The other night, I was watching a television show called Bomb Patrol Afghanistan EOD (Explosive Ordinance Disposal). It was about our military EOD personnel that patrol areas of Afghanistan for IED’s & other explosive devices used to kill & injure our troops.
It was quite interesting to see the technology at their disposal & the bravery it takes just to be out there on patrol.
Sadly, this is not the purpose of this article. Throughout the program I was dumbstruck regarding what seemed to be the Rules of Engagement for our guys.
What put me over the edge was a portion of the show highlighting soldiers that had obtained a tip of an explosive vest being dropped off on a bridge to be picked up by another party. The soldiers waited for hours. No drop occurred. They then received a tip that the drop would happen that evening in a different area.
Next, we see the guys in their Humvees. It’s pitch black & they are using their nightvision equipment.They are watching one individual beside a car in the desert with the trunk open. He picks up the explosive vest, places it in his trunk & begins driving. The soldiers explain the vehicle is now effectively a car bomb, which could be driven directly at them.
They follow him, where he stops, drops the vest off on the side of the road & drives away. The soldiers begin to prep explosives inside their vehicle. One soldier steps out with the explosives in hand, walks up to vest in the dark, places the explosives on or near the vest & heads back to the vehicle. They detonate the vest & continue on.
I’m thinking to myself, what the crap is going on here? What are the Rules of Engagement over there?
It seems to me, the second the guy picked up the vest, he is the enemy. Open fire & take him out, detonating the vest at the same time. Letting him drive away should not be an option.
In 2009, the ROEs (Rules of Engagement) were as follows: The actual ROEs are said to be classified U.S. and NATO secrets,but based on individual soldier accounts, those restrictions included the following:
No night or surprise searches
Villagers are to be warned prior to searches
Afghan National Army or Afghan National Police must accompany U.S. units on searches
U.S. soldiers may not fire at insurgents unless they are preparing to fire first
U.S. forces cannot engage insurgents if civilians are present
Only women can search women
Troops can fire on insurgents if they catch them placing an improvised explosive device but not if insurgents walk away from where the explosives are.
Troops cannot fire on insurgents that lower or drop their weapons and walk or run away (leaving them, of course, to return later to continue to try to kill our troops).
After General Petraeus replaced Gen. McChrystal, the ROEs were supposed to have been modified to make it easier for our troops but little has changed.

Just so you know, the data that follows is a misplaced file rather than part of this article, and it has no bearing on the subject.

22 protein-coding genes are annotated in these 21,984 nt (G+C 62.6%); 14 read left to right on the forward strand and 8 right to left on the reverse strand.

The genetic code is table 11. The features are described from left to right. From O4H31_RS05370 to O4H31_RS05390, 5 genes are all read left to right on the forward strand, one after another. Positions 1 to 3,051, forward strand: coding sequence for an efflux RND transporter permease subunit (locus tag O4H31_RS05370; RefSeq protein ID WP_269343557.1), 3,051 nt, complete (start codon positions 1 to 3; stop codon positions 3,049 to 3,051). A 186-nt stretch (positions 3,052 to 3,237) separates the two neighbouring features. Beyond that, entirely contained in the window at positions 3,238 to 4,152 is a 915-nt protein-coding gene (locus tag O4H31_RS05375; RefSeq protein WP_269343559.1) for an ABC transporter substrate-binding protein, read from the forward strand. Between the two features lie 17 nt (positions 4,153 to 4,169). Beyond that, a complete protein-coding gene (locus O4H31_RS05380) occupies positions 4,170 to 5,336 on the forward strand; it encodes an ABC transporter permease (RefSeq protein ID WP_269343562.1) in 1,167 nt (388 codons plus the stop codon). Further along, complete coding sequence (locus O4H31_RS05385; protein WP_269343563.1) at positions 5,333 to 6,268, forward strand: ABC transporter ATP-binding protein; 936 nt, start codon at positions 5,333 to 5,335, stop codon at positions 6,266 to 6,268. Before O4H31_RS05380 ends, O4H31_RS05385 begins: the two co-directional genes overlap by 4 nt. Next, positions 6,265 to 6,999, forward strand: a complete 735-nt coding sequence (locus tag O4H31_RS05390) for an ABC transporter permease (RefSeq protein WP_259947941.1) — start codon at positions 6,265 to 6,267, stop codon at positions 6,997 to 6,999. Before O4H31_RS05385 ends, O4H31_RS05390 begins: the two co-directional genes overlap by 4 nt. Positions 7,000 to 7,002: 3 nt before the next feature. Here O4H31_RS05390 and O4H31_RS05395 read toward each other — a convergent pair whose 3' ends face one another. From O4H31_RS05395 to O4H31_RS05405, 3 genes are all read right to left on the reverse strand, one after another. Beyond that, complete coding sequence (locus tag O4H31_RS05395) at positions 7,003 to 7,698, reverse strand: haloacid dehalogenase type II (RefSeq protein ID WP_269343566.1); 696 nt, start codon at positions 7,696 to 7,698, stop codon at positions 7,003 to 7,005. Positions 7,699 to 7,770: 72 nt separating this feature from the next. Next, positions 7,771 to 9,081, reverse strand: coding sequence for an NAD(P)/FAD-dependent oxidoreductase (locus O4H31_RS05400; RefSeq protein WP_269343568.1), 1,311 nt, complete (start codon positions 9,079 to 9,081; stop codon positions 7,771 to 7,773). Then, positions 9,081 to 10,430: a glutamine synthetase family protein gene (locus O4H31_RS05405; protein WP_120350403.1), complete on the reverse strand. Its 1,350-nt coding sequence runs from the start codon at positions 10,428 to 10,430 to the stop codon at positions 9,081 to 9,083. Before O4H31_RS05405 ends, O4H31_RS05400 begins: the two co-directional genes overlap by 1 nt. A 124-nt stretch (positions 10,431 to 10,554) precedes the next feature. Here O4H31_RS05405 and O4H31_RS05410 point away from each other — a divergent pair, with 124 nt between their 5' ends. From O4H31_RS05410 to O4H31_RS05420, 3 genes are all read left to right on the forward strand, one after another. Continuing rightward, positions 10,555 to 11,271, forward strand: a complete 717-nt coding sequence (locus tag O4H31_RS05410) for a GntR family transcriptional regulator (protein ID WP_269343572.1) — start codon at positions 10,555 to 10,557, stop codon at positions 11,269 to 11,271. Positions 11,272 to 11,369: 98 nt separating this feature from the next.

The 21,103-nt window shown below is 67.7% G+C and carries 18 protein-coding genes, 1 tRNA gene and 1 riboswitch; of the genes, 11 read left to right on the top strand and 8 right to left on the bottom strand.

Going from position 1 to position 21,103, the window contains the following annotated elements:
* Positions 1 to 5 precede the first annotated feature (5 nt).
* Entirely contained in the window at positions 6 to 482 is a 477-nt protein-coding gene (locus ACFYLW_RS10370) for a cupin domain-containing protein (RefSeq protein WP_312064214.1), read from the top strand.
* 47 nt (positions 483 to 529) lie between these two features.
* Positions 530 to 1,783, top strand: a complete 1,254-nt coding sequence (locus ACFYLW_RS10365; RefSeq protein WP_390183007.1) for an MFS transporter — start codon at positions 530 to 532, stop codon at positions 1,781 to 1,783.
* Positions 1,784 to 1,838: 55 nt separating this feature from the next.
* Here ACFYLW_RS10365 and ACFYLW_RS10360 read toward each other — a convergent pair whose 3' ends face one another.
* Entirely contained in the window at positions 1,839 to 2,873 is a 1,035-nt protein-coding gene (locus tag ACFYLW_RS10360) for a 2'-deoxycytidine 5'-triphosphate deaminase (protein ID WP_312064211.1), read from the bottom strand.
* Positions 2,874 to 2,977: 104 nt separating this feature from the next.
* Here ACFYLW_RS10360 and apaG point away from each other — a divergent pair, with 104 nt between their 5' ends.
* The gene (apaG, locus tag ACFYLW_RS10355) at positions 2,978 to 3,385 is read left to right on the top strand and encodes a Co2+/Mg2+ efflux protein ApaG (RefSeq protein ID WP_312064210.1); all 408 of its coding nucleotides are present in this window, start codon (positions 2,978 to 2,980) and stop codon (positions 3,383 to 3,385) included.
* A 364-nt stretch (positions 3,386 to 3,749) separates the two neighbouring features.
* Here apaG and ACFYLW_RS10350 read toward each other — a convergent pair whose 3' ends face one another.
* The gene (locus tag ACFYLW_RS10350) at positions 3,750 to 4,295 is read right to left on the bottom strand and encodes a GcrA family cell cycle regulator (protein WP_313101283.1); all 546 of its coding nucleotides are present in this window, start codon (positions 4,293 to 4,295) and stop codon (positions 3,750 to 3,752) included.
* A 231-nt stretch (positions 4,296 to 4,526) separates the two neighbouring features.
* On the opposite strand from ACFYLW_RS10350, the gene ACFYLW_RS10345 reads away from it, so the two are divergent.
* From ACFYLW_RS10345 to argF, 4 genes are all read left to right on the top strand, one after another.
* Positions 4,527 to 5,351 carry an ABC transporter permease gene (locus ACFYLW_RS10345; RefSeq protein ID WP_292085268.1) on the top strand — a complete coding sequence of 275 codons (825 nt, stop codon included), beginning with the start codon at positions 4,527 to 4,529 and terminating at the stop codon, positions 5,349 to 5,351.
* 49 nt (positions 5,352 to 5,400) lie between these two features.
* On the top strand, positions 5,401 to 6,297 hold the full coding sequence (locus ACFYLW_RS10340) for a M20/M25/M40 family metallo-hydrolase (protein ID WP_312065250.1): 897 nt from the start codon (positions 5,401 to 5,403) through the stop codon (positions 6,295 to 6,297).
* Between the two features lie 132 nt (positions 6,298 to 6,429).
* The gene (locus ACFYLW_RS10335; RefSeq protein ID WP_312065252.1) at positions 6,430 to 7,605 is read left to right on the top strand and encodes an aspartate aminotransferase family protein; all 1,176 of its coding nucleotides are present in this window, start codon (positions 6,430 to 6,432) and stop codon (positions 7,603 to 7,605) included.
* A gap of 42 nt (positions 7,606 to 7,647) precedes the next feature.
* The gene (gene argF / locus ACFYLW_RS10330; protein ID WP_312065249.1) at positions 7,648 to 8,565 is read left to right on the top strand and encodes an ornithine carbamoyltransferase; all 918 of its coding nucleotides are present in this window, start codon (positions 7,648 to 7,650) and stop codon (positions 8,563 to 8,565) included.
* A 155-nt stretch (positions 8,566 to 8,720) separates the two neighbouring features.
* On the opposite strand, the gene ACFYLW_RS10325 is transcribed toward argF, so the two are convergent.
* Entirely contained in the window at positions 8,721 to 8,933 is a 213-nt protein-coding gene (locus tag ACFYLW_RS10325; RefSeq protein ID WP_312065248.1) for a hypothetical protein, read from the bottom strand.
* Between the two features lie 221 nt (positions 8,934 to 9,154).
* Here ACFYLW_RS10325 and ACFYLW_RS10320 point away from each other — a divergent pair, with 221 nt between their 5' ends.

According to soldiers’ accounts, the enemy knows these rules & they use them to their advantage all the time. Soldiers describe it as going into battle with one arm tied behind your back.
In one case, villagers had tipped off U.S. forces of the presence of a Taliban commander who was threatening village elders.
To get permission to go after him, U.S. troops had to get 11 separate Afghan, U.S. and international forces’ approval to the plan. The approval, however, did not come until well into the next day. By then, the Taliban commander had moved on, to the consternation of the villagers who had provided the tip. Observers have claimed that it can take some 96 hours to acquire all the permissions to act.
In another case, insurgents planting an IED had detected the presence of U.S. forces and immediately began leaving the area, tossing evidence of their preparations along the way. U.S. forces could not fire on them.
In still another case, 4 Taliban fighters were firing at a group of Marines from a mud hut in an Afghan town. When they were finished shooting (maybe they ran out of ammo), they simply laid down their weapons, walked out of the building & blended into the population. The Marines could not fire on them.
Let me just go out on a limb here and say, we will never win a war again. Bring all the troops home. When we put more emphasis on the safety of everyone but ourselves, we might as well give up and come home.
If our politicians insist on sending our military all over the globe to fight, let them fight. Let them bring overwhelming force to the enemy, claim victory & then come home.
We have the greatest fighting force in history. Just imagine what they could do if they were ever truly unleashed.